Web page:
The success of the 1973 Women’s Cricket World Cup helped prove the concept was viable, driving the creation of a men’s tournament in 1975. When it came time to organise another Women’s World Cup, the value of Sir Jack Hayward and Rachael Heyhoe Flint’s ignition, combined with the organsational skills of England’s Women’s Cricket Association, become evident.
The 1978 tournament was initially supposed to feature six teams and be played in South Africa. While financial issues forced the withdrawl of the Netherlands and West Indies (now playing together like their male counterparts), South Africa were still firmly rooted in the apartheid regime and outside of cricket. With only four teams playing, the tournament was nearly cancelled before a decision was made to go ahead and play in India where it was felt the competition would still draw crowds, a prophecy that came true.
At their meeting, held in India to coincide with the tournament, the International Women’s Cricket Council, who played no role in organising either of the first two World Cups, responded to a perceived lack of direction by signalling their need to be deeply involved in organising future events. Beginning with the 1982 edition in New Zealand, they became a more involved participant. In spite of this additional input, the fact that any of these tournaments were played was largely down to the passion of the players who were still required to fund much of their World Cup experience.
While the talking point for New Zealand’s side at the 1973 World Cup was the absence of their captain, Trish McKelvey, she would return to take the helm in India. England, however, saw controversy in their team selections as Rachael Heyhoe Flint, a fixture of their side for 28 years and the game’s first true female superstar, was left out. The WCA claimed they had picked the side “with youth in mind” and it looked like her stellar international career was over. Thankfully, she got one more chance to play in a World Cup as, in 1982, the same body who dropped her for being too old, recalled her at 43 years old.
Having toured India two years before, the New Zealanders were at an advantage over many of their opponents. The experience of India in the 1970s was a massive culture shock for cricketers from the western nations – playing in front of 40,000 fans and being chased for autographs on the street simply did not happen outside grounds at St Albans in the UK, Rangiora in NZ, or Sydney’s University Oval.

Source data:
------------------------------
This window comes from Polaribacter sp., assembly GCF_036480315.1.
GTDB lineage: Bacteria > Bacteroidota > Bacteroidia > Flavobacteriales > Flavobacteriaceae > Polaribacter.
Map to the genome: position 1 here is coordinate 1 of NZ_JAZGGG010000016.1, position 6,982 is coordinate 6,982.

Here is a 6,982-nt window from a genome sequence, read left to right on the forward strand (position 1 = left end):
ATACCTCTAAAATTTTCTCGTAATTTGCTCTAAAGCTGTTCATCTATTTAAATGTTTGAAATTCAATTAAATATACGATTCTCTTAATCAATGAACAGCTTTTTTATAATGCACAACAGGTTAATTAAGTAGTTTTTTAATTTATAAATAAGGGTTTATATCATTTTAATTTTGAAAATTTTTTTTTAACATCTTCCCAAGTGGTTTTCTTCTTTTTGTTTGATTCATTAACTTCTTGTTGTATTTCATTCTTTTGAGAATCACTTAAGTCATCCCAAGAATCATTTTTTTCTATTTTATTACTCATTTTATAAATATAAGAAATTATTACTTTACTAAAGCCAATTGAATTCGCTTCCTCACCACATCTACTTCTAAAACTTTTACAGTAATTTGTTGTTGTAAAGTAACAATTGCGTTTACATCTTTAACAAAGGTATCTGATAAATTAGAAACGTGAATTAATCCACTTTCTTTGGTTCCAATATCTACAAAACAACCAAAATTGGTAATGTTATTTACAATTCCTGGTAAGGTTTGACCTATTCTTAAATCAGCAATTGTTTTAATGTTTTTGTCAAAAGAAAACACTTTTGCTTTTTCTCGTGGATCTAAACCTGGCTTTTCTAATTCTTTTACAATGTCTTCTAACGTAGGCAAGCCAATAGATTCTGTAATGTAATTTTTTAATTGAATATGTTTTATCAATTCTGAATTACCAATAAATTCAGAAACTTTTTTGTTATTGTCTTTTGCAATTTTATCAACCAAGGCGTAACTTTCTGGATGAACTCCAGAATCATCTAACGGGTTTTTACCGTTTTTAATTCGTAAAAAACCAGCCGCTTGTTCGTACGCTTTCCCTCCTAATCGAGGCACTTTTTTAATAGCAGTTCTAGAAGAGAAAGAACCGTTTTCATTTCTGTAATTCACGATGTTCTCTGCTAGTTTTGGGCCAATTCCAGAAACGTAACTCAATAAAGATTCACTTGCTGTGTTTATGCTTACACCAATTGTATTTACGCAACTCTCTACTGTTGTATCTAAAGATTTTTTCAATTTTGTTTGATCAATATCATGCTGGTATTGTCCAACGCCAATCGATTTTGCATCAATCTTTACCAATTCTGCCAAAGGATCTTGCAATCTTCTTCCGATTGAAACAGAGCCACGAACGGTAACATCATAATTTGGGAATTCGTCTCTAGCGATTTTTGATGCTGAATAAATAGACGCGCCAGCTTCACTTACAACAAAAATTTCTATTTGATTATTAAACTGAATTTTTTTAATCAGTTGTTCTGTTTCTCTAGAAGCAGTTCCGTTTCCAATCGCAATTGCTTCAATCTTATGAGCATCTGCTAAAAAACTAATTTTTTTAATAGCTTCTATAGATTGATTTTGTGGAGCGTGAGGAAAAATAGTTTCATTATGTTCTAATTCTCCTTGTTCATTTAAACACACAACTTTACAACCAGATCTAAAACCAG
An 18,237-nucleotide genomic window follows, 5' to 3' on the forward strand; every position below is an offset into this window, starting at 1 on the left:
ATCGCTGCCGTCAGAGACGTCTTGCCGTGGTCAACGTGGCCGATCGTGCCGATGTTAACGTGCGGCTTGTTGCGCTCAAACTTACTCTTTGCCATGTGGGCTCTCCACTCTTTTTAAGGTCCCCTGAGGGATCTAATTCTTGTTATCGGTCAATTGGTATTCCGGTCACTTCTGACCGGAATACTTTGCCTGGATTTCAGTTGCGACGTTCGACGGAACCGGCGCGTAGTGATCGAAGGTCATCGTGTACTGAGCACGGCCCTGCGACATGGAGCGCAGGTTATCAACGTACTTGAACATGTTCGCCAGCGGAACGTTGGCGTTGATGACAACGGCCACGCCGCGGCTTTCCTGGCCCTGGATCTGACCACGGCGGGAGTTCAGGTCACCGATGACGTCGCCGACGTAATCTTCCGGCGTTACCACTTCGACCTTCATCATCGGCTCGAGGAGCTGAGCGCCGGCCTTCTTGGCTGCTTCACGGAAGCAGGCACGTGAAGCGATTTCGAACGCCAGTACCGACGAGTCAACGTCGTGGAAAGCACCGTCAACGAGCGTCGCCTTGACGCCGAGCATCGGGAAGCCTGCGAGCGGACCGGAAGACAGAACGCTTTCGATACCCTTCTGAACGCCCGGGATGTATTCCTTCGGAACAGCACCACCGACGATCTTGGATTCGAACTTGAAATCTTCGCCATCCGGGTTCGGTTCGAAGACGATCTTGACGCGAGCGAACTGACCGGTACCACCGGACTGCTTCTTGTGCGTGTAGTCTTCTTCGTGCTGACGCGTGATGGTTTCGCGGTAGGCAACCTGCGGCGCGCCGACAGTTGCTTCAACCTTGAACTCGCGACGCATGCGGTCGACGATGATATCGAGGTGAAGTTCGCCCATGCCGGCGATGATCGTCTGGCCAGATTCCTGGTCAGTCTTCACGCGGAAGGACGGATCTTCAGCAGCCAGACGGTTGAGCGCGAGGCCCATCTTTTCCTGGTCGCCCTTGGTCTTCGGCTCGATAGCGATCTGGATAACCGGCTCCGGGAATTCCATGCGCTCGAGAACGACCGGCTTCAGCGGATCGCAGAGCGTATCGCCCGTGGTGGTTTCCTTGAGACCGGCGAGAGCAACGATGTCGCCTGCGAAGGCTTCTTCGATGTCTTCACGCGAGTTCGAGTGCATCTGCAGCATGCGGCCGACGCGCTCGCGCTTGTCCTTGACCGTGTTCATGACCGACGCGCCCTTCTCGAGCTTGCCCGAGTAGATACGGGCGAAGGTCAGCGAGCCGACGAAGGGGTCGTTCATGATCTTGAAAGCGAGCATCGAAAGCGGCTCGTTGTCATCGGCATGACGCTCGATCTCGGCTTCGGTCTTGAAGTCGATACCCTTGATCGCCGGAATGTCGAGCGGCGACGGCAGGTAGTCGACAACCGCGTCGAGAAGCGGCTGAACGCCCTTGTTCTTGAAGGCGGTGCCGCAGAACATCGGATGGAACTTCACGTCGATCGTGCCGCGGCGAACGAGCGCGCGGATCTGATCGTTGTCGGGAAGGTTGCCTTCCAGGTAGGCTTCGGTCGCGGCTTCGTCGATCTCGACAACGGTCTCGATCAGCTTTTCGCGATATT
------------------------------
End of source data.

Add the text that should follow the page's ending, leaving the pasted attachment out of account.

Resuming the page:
. . . that World Cup was really difficult for all the participating teams because there were long gaps between games and sitting around in Indian hotels was not fun.
– Trish McKelvey, New Zealand captain
Unfortunately their prior experience of the conditions did not help the New Zealand side on the field. In the tournament opener, Australia dealt McKelvey’s team a huge blow, winning by 66 runs as New Zealand’s run rate chasing 177 barely crept above two runs per over.
In their next match, against the home side, New Zealand successfully chased India’s 130 for the loss of just one wicket. Barb Bevege and Sue Rattray – recalled, like her captain, after being a member of the International XI at the inaugural tournament – put together an unbeaten stand of 95 to secure a victory that kept their side in the hunt for the title.
New Zealand’s final match was against England at Hyderabad and it was crucial for both teams – like 1973, England needed a win to ensure the tournament’s final game, which pitted them against Australia again, would decide the World Cup holder. While Bevege again showed her class in hitting 57, she didn’t have enough support and New Zealand could muster just 157. While it was a reasonable score in the context of the tournament, it was nowhere near enough to stop the reigning champions as they chased it down in the 41st over for the loss of just 3 wickets.
While New Zealand prepared to make a hasty exit, England eyed up a final match-up against Australia as they hoped to retain their title. It wasn’t too be as, in a dour final, the holders compiled a sluggish 96 for 8 off their 50 overs – making New Zealand’s earlier RPO look like a Sophie Devine T20 onslaught. Australia didn’t have too many demons to battle in the pitch as they cruised to victory with almost 20 overs and 8 wickets to spare.
The victory was Australia’s first in World Cups, starting a run of success that would eventually be replicated by their mens’ team.